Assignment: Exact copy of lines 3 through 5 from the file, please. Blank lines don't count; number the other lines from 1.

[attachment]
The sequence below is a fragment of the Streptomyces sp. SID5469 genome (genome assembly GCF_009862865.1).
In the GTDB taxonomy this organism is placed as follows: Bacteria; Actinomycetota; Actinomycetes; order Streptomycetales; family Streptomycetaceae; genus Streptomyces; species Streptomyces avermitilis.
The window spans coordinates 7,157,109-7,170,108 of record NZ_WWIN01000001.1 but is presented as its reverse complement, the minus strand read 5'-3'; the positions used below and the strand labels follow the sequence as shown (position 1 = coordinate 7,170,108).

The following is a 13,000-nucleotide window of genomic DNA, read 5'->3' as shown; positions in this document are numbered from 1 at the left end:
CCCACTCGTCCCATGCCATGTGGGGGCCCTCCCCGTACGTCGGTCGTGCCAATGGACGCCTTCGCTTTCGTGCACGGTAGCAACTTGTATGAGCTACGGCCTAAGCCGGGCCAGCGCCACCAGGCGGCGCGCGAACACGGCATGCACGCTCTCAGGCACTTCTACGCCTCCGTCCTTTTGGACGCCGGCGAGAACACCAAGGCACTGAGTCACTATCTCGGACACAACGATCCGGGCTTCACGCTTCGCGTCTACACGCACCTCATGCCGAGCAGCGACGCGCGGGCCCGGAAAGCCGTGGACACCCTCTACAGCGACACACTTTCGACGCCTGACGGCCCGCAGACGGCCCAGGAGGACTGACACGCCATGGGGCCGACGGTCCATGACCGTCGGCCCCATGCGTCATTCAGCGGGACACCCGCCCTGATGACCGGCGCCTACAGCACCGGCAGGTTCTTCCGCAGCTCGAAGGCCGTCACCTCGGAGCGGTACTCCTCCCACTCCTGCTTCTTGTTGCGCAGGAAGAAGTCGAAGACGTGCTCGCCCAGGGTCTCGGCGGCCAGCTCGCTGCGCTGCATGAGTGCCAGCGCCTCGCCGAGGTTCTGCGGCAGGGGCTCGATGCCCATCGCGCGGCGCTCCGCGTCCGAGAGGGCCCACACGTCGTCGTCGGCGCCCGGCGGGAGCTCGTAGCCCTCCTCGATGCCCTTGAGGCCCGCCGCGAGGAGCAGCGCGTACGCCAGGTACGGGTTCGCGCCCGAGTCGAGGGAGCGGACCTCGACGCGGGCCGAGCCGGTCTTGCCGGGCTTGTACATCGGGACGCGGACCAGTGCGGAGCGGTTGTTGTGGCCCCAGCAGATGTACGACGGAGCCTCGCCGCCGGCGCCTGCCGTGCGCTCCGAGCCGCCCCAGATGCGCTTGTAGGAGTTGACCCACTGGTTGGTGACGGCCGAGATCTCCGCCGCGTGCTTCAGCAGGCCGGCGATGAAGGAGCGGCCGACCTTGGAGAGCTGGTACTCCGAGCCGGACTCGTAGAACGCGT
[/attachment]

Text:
The window spans coordinates 7,157,109-7,170,108 of record NZ_WWIN01000001.1 but is presented as its reverse complement, the minus strand read 5'-3'; the positions used below and the strand labels follow the sequence as shown (position 1 = coordinate 7,170,108).

The following is a 13,000-nucleotide window of genomic DNA, read 5'->3' as shown; positions in this document are numbered from 1 at the left end:
CCCACTCGTCCCATGCCATGTGGGGGCCCTCCCCGTACGTCGGTCGTGCCAATGGACGCCTTCGCTTTCGTGCACGGTAGCAACTTGTATGAGCTACGGCCTAAGCCGGGCCAGCGCCACCAGGCGGCGCGCGAACACGGCATGCACGCTCTCAGGCACTTCTACGCCTCCGTCCTTTTGGACGCCGGCGAGAACACCAAGGCACTGAGTCACTATCTCGGACACAACGATCCGGGCTTCACGCTTCGCGTCTACACGCACCTCATGCCGAGCAGCGACGCGCGGGCCCGGAAAGCCGTGGACACCCTCTACAGCGACACACTTTCGACGCCTGACGGCCCGCAGACGGCCCAGGAGGACTGACACGCCATGGGGCCGACGGTCCATGACCGTCGGCCCCATGCGTCATTCAGCGGGACACCCGCCCTGATGACCGGCGCCTACAGCACCGGCAGGTTCTTCCGCAGCTCGAAGGCCGTCACCTCGGAGCGGTACTCCTCCCACTCCTGCTTCTTGTTGCGCAGGAAGAAGTCGAAGACGTGCTCGCCCAGGGTCTCGGCGGCCAGCTCGCTGCGCTGCATGAGTGCCAGCGCCTCGCCGAGGTTCTGCGGCAGGGGCTCGATGCCCATCGCGCGGCGCTCCGCGTCCGAGAGGGCCCACACGTCGTCGTCGGCGCCCGGCGGGAGCTCGTAGCCCTCCTCGATGCCCTTGAGGCCCGCCGCGAGGAGCAGCGCGTACGCCAGGTACGGGTTCGCGCCCGAGTCGAGGGAGCGGACCTCGACGCGGGCCGAGCCGGTCTTGCCGGGCTTGTACATCGGGACGCGGACCAGTGCGGAGCGGTTGTTGTGGCCCCAGCAGATGTACGACGGAGCCTCGCCGCCGGCGCCTGCCGTGCGCTCCGAGCCGCCCCAGATGCGCTTGTAGGAGTTGACCCACTGGTTGGTGACGGCCGAGATCTCCGCCGCGTGCTTCAGCAGGCCGGCGATGAAGGAGCGGCCGACCTTGGAGAGCTGGTACTCCGAGCCGGACTCGTAGAACGCGT